Pervasive Health Knowledge Management

Author: Rajeev Bali

Publisher: Springer Science & Business Media

ISBN:

Category: Medical

Page: 378

View: 875

Pervasive healthcare is an emerging research discipline, focusing on the development and application of pervasive and ubiquitous computing technology for healthcare and wellness. Pervasive healthcare seeks to respond to a variety of pressures on healthcare systems, including the increased incidence of life-style related and chronic diseases, emerging consumerism in healthcare, need for empowering patients and relatives for self-care and management of their health, and need to provide seamless access for healthcare services, independent of time and place. Pervasive healthcare may be defined from two perspectives. First, it is the development and application of pervasive computing (or ubiquitous computing, ambient intelligence) technologies for healthcare, health and wellness management. Second, it seeks to make healthcare available to anyone, anytime, and anywhere by removing locational, time and other restraints while increasing both the coverage and quality of healthcare. This book proposes to define the emerging area of pervasive health and introduce key management principles, most especially knowledge management, its tools, techniques and technologies. In addition, the book takes a socio-technical, patient-centric approach which serves to emphasize the importance of a key triumvirate in healthcare management namely, the focus on people, process and technology. Last but not least the book discusses in detail a specific example of pervasive health, namely the potential use of a wireless technology solution in the monitoring of diabetic patients.
Medical

Perspectives of Knowledge Management in Urban Health

Author: Michael Christopher Gibbons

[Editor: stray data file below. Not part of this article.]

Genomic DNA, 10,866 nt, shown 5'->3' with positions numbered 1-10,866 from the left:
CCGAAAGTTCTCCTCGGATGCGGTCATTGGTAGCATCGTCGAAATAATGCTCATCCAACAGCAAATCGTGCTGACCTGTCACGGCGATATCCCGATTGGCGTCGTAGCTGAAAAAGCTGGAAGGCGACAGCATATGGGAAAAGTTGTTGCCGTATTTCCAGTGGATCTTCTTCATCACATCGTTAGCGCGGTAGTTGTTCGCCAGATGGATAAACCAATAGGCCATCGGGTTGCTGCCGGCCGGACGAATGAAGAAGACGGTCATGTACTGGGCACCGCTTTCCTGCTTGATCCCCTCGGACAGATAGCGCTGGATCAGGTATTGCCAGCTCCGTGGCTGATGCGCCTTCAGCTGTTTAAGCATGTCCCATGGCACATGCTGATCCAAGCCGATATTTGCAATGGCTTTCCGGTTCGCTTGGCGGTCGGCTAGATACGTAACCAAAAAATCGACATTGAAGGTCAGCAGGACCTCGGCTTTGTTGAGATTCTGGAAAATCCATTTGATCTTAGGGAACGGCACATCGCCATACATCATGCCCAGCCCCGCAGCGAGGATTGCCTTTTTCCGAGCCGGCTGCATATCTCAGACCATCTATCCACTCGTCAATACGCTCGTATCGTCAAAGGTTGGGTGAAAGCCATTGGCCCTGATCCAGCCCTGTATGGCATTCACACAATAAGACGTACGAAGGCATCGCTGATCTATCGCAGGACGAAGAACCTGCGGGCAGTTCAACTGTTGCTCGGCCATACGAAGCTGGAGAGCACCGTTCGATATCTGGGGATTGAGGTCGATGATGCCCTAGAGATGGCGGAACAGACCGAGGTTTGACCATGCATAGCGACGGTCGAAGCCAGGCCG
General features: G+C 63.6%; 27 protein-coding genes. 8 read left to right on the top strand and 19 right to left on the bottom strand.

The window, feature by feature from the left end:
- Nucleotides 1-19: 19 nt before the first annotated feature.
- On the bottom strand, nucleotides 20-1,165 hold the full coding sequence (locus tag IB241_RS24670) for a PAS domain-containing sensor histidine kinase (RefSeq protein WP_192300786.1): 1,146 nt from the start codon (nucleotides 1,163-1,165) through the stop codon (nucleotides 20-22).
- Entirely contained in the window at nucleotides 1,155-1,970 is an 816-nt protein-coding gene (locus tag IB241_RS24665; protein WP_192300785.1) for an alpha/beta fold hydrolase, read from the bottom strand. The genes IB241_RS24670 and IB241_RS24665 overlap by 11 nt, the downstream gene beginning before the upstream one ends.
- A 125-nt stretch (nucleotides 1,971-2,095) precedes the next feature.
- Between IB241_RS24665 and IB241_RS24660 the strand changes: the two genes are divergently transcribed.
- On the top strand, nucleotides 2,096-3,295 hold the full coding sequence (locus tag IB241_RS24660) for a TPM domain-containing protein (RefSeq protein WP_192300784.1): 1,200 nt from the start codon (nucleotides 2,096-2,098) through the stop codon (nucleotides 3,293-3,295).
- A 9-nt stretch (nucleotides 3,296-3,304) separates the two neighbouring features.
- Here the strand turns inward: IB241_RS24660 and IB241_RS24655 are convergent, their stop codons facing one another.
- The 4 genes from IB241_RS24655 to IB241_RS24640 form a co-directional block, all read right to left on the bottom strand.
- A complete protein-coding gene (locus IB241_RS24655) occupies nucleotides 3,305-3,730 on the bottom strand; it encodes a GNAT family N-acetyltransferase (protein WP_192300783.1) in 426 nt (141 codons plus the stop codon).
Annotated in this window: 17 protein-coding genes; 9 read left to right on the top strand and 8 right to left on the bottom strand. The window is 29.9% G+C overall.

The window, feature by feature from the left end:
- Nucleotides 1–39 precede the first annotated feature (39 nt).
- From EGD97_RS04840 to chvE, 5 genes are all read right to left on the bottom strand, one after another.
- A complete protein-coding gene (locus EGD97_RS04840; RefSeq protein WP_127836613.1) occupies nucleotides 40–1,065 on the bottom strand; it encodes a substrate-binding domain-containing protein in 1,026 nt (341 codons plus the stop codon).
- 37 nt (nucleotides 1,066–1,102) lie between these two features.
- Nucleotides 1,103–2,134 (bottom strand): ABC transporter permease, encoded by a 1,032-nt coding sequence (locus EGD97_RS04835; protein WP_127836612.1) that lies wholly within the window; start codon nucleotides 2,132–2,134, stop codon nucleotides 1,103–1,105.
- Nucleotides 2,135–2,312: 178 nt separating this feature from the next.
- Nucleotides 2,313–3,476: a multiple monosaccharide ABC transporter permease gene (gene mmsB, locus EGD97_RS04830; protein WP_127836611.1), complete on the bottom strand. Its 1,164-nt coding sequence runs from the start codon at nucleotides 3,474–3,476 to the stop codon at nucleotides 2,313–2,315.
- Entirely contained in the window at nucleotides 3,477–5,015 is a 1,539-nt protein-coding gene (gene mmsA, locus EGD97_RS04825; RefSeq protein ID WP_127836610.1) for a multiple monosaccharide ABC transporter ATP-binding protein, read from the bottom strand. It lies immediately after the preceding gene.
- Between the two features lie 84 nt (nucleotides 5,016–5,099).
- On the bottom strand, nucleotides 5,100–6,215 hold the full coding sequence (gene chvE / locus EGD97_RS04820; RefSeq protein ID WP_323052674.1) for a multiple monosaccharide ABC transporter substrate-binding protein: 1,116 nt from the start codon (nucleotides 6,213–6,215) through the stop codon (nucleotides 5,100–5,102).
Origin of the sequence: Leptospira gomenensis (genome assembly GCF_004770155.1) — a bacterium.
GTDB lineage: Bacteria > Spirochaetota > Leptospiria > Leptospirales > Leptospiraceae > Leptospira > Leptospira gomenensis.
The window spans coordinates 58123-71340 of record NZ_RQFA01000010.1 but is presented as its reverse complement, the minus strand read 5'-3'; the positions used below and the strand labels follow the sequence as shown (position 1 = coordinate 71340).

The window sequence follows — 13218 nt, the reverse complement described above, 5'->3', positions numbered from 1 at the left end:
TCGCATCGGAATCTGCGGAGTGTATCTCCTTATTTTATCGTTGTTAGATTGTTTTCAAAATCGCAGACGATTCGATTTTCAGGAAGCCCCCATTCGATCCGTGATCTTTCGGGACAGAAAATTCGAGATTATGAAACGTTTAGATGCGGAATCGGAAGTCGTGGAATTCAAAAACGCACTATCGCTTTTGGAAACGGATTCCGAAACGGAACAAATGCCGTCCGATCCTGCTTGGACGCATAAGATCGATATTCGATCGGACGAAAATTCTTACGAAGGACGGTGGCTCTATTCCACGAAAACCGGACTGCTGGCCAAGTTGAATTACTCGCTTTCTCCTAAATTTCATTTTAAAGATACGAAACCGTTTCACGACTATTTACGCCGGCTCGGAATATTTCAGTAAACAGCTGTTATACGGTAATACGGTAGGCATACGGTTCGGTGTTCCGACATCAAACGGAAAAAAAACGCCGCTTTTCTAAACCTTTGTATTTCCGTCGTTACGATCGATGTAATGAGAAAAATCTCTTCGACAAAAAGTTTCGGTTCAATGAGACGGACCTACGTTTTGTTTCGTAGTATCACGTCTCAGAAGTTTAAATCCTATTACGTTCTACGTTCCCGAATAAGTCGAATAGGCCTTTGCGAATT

Publisher: Springer Science & Business Media

ISBN:

Category: Medical

Page: 220

View: 282

It is a tragic paradox of American health care: a system renowned for world-class doctors, the latest medical technologies, and miraculous treatments has shocking inadequacies when it comes to the health of the urban poor. Urban Health Knowledge Management outlines bold, workable strategies for addressing this disparity and eliminating the “knowledge islands” that so often disrupt effective service delivery. The book offers a wide-reaching global framework for organizational competence leading to improved care quality and outcomes for traditionally underserved clients in diverse, challenging settings. Its contributors understand the issues fluently, imparting both macro and micro concepts of KM with clear rationales and real-world examples as they: • Analyze key aspects of KM and explains their applicability to urban health. • Introduce the KM tools and technologies most relevant to health care delivery. • Offer evidence of the role of KM in improving clinical efficacy and executive decision-making. • Provide extended case examples of KM-based programs used in Washington, D.C. (child health), South Africa (HIV/AIDS), and Australia (health inequities). • Apply KM principles to urban health needs in developing countries. • Discuss new approaches to managing, evaluating, and improving delivery systems in the book’s “Measures and Metrics” section. Urban health professionals, as well as health care executives and administrators, will find Urban Health Knowledge Management a significant resource for bringing service delivery up to speed at a time of great advancement and change.
Computers

Knowledge Management in Public Health

Author: Jay Liebowitz

Publisher: CRC Press

ISBN:

Category: Computers

Page: 230